On a lonely wharf a clerk in an ink-blue coat inspects bales and bales of paper that hold a poet's accumulated left-hand pages--the unwritten, the withheld, the unexpressed, the withdrawn, the restrained, the word-shard. In The Blue Clerk renowned poet Dionne Brand stages a conversation and an argument between the poet and the Blue Clerk, who is the keeper of the poet's pages. In their dialogues--which take shape as a series of haunting prose poems--the poet and the clerk invoke a host of writers, philosophers, and artists, from Jacob Lawrence, Lola Kiepja, and Walter Benjamin to John Coltrane, Josephine Turalba, and Jorge Luis Borges. Through these essay poems, Brand explores memory, language, culture, and time while intimately interrogating the act and difficulty of writing, the relationship between the poet and the world and between the author and art. Inviting the reader to engage with the resonant meanings of the withheld, Brand offers a profound and moving philosophy of writing and a wide-ranging analysis of the present world.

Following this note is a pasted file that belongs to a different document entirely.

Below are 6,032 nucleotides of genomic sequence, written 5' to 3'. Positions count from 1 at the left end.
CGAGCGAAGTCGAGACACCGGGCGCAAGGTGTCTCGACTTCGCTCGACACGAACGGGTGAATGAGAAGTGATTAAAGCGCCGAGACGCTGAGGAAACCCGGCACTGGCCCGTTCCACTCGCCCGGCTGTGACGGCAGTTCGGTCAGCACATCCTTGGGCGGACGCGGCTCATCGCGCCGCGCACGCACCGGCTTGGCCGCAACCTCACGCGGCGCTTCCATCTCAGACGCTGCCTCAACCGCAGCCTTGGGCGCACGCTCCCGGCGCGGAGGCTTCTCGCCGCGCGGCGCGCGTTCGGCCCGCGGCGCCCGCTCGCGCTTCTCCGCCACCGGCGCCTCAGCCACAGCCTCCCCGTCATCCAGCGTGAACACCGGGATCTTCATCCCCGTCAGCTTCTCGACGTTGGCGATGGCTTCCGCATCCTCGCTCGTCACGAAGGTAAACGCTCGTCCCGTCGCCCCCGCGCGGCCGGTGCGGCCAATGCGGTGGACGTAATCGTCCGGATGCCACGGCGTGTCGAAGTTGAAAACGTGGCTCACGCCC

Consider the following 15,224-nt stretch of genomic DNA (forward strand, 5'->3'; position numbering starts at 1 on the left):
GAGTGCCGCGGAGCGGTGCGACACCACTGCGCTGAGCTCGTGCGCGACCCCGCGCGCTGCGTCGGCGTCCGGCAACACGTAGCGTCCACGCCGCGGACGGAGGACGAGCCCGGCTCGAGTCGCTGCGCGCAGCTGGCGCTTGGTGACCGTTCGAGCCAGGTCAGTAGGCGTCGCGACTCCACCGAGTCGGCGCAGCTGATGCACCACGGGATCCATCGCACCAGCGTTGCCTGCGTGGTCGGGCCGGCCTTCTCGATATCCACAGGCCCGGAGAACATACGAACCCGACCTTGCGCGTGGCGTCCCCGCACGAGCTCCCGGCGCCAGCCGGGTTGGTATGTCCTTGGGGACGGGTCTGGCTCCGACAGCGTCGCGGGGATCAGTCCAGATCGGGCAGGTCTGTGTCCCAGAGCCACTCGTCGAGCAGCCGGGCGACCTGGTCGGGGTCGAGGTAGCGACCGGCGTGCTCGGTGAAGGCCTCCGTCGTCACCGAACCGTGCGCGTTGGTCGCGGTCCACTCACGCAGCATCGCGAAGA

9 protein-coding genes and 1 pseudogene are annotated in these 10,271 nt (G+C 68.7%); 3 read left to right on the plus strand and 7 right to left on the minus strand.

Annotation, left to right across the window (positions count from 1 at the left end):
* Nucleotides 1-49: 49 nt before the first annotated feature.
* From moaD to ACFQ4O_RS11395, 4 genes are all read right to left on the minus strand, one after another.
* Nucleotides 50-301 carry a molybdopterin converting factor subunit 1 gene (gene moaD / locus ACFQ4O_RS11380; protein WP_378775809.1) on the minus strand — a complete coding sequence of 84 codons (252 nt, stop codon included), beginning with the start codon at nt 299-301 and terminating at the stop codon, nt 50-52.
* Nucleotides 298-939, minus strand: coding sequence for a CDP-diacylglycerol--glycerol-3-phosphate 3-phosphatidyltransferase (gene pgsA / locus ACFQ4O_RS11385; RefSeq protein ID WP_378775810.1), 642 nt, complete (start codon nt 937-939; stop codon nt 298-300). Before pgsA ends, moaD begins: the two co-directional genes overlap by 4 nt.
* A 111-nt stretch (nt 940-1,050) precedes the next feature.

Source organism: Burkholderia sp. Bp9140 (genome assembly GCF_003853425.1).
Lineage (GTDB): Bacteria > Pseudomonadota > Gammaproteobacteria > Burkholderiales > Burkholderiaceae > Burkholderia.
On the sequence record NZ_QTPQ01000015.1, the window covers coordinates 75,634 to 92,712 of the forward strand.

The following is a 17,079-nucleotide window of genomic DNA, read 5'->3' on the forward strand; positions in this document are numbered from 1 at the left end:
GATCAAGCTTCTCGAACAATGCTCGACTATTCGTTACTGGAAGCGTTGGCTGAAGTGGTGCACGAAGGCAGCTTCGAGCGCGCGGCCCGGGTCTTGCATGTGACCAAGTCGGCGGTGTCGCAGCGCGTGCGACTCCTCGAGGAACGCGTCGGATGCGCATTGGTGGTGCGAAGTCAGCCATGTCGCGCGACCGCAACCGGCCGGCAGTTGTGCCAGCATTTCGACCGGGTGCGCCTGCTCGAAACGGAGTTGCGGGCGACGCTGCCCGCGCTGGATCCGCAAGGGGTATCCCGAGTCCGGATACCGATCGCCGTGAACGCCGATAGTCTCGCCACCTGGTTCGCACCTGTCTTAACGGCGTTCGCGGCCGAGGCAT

About the Author
Dionne Brand's collections of poetry include No Language Is Neutral; Land to Light On, winner of the Governor General's Literary Award and the Trillium Book Award; thirsty, winner of the Pat Lowther Memorial Award; Inventory; and, most recently, Ossuaries, winner of the Griffin Poetry Prize. Brand is also the author of the acclaimed novels In Another Place, Not Here; At the Full and Change of the Moon; What We All Long For; Love Enough; and Theory. Her works of nonfiction include Bread Out of Stone and A Map to the Door of No Return. In 2006, Brand was awarded the prestigious Harbourfront Festival Prize, and from 2009 to 2012, she was Toronto's Poet Laureate. In 2017, she was appointed to the Order of Canada. Brand is also a Professor of English in the School of English and Theatre Studies at the University of Guelph.